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How to Research

A guide explaining, step-by-step, how to find resources for an assignment
by

Elizabeth Henry

on 31 August 2011

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Transcript of How to Research

Do you understand your topic? Yes? No? Then write out your topic in a simple sentence or two. Ask for help Who? A Librarian Your teacher Your teacher is the best person to ask for help. After all, they gave you the assignment and they want you to do well Not sure? Remember: Both librarians and teachers are more than happy to help. We want you to SUCCEED, not fail. Do some preliminary
research Get some more information
about the topic that you're thinking about from:
Dictionaries
Encyclopedias The Gallaudet Library has: Again- Please feel free to ask a librarian for help We want to help Resources Okay, now that you know your topic... let the seach begin... Keywords Seriously Why determine keywords? You'll save yourself a LOT of time And a heck of an headache If you don't select keywords then... Do you know your keywords?? You get a long list of results If you DO select keywords then... You get a shorter list of results Your results are more relevant Your results are not related to your topic Psst... Use AND in your searches Psychology Trauma Psychology
AND
Trauma Trust me, AND can help a lot Now back to the search for resources Evaluate Citation Topics Now... where to look? Your library's catalog Databases offered by your library Last resort: The Internet Gallaudet: http://library.gallaudet.edu/ Gallaudet - Start with:
EBSCOhost: Academic Search Complete
ProQuest Research Library

…and there's many more to check out Now that you've got your resources, it's time to... CRAP... How recent is the information?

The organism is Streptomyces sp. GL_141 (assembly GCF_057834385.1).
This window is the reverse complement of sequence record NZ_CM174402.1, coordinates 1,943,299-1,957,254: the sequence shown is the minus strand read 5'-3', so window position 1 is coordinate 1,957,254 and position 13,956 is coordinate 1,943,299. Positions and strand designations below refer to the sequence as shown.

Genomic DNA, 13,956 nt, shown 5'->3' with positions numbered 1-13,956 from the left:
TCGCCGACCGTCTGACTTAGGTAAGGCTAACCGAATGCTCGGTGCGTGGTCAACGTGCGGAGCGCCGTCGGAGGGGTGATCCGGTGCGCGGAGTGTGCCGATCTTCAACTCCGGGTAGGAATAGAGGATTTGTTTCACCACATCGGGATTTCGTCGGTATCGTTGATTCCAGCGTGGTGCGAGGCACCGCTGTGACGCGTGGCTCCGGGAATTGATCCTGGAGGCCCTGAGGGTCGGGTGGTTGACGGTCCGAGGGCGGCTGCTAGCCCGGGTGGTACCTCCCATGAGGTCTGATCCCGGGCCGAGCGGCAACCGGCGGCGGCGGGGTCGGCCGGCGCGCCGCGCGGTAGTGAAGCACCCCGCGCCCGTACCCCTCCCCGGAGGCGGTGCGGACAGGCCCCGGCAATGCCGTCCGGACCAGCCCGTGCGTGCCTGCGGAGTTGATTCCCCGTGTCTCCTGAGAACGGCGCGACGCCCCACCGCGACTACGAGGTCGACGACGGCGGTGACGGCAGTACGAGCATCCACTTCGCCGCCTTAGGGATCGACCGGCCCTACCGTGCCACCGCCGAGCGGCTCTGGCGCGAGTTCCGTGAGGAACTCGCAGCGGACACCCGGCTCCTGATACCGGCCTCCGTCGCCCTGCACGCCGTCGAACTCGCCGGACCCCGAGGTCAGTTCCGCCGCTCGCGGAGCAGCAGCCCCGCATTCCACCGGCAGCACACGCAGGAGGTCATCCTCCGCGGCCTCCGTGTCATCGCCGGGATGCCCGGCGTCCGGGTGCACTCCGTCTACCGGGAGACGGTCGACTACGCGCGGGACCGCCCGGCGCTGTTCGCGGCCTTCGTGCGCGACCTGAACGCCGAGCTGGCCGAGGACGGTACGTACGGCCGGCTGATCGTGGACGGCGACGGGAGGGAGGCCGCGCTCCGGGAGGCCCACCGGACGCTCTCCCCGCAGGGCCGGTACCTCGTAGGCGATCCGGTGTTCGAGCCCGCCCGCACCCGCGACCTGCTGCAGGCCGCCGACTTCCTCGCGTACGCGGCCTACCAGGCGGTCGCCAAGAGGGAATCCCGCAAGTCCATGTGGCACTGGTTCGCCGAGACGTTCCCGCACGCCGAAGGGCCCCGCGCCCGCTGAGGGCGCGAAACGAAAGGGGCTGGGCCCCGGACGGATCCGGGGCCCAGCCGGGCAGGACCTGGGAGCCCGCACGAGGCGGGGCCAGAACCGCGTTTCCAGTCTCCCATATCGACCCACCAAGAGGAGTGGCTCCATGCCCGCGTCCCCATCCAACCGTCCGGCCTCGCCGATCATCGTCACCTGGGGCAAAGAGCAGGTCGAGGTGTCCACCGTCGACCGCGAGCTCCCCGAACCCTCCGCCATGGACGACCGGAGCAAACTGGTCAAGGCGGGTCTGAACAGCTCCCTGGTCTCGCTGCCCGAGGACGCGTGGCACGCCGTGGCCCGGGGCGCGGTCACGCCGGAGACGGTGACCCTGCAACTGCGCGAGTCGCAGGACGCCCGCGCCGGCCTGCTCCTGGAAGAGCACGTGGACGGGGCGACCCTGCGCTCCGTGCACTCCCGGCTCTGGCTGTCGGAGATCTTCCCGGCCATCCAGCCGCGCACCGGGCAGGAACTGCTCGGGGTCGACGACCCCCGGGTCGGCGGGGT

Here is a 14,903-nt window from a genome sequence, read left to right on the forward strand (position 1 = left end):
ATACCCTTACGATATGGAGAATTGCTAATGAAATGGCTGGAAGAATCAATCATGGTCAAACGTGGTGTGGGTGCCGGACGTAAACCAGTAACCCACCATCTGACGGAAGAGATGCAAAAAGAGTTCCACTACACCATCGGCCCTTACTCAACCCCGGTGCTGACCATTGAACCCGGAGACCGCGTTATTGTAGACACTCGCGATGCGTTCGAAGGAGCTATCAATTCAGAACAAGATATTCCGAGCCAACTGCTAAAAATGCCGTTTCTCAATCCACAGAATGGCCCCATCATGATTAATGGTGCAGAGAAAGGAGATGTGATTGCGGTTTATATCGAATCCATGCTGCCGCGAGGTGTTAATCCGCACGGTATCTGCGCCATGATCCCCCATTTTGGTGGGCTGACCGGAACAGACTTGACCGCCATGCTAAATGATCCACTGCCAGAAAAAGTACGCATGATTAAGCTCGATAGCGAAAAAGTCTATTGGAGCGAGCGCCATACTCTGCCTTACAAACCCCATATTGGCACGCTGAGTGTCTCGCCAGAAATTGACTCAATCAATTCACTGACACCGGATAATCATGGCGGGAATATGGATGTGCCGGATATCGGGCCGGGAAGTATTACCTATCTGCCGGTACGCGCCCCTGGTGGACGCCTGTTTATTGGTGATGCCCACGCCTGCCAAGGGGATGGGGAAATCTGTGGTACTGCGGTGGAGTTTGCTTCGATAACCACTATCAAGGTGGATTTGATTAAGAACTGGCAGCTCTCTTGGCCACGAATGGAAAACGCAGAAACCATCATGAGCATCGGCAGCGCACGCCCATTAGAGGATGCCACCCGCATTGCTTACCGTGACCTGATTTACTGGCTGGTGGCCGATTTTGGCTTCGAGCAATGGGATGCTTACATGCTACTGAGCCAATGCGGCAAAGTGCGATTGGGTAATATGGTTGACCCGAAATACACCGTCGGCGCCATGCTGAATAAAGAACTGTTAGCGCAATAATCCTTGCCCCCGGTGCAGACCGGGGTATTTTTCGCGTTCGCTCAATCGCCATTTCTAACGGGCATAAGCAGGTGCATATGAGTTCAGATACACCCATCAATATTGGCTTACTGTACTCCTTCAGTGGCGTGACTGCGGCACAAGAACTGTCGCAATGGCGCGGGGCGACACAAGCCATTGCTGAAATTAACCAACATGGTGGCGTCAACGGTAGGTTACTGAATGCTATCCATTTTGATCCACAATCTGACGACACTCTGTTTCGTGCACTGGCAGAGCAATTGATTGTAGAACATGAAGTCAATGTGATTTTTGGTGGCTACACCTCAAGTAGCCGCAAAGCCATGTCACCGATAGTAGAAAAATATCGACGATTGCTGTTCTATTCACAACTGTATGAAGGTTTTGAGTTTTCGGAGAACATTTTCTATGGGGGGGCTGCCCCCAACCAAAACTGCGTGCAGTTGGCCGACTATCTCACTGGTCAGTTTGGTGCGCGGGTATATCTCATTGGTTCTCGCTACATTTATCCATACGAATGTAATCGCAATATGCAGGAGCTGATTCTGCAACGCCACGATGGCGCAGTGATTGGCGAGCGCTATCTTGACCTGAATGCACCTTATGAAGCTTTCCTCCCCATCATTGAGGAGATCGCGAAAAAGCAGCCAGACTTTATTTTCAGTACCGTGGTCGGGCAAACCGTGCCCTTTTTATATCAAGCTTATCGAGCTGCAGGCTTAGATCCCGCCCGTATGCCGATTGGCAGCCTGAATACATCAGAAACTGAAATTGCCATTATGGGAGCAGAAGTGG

How recently has the website been updated?
Is it current enough for your topic? Currency: What kind of information is included in the resource?
Is the content of the resource primarily opinion? Is the opinion balanced?
Does the creator provide references or resources for data or quotations? Reliability: Accountability: Who is the creator or author?
What are their credentials?
Who is the publisher or sponsor?
Are they reputable?
What is the publisher's interest (if any) in this information?
Are there advertisements on the website? Purpose/Point of View Is this fact or opinion?
Is the creator/author trying to sell you something?
Is it biased? How? By using... C - currency
R - reliability
A - authority
P- purpose/point of view NOTE: Evaluating your resources occur WHILE you read. Not afterwards Cite your sources ...ALL the time. Don't wait until the end Really, don't. Types of citation: MLA style for English and the Humanities http://owl.english.purdue.edu/owl/resource/747/01/ http://owl.english.purdue.edu/owl/resource/560/01/ APA style for Psychology, Business and Health http://owl.english.purdue.edu/owl/resource/717/01/ Chicago style for History Citation Tools Don't forget to take advantage of your library's citation tools RefWorks: HINT: Cite while you write your paper. You'll save yourself a headache. Stressing out?
Freaking out?
Not sure where to start? The result? Here's a guide on how to search, find, evaluate and cite resources you need for your assignment Ipl2: http://ipl.org/
Fact Check: http://www.factcheck.org/
Find articles: http://findarticles.com/
World of Science: http://scienceworld.wolfram.com/

...and many more. Remember to evaluate each website. by Marcelo Gerpe, located at: http://www.sxc.hu/photo/670491 By Satendra Mhatre, located at: http://www.sxc.hu/photo/1068015 By Svilen Milev, located at: http://www.sxc.hu/photo/1197499 http://www.zotero.org/ Zotero: An excellent citation tool, one that is integrated with the library's databases and will help you create a list of works cited for your assignment.
http://www.aladin.wrlc.org/Z-WEB/Aladin?req=db&key=WRL06785GA Now that you've found your resources and evaluated them, it's time to think about... Credo Reference http://www.aladin.wrlc.org/Z-WEB/Aladin?req=db&key=WRL07166GA Encyclopedia Britannicahttp://www.aladin.wrlc.org/Z-WEB/Aladin?req=db&key=EBO t
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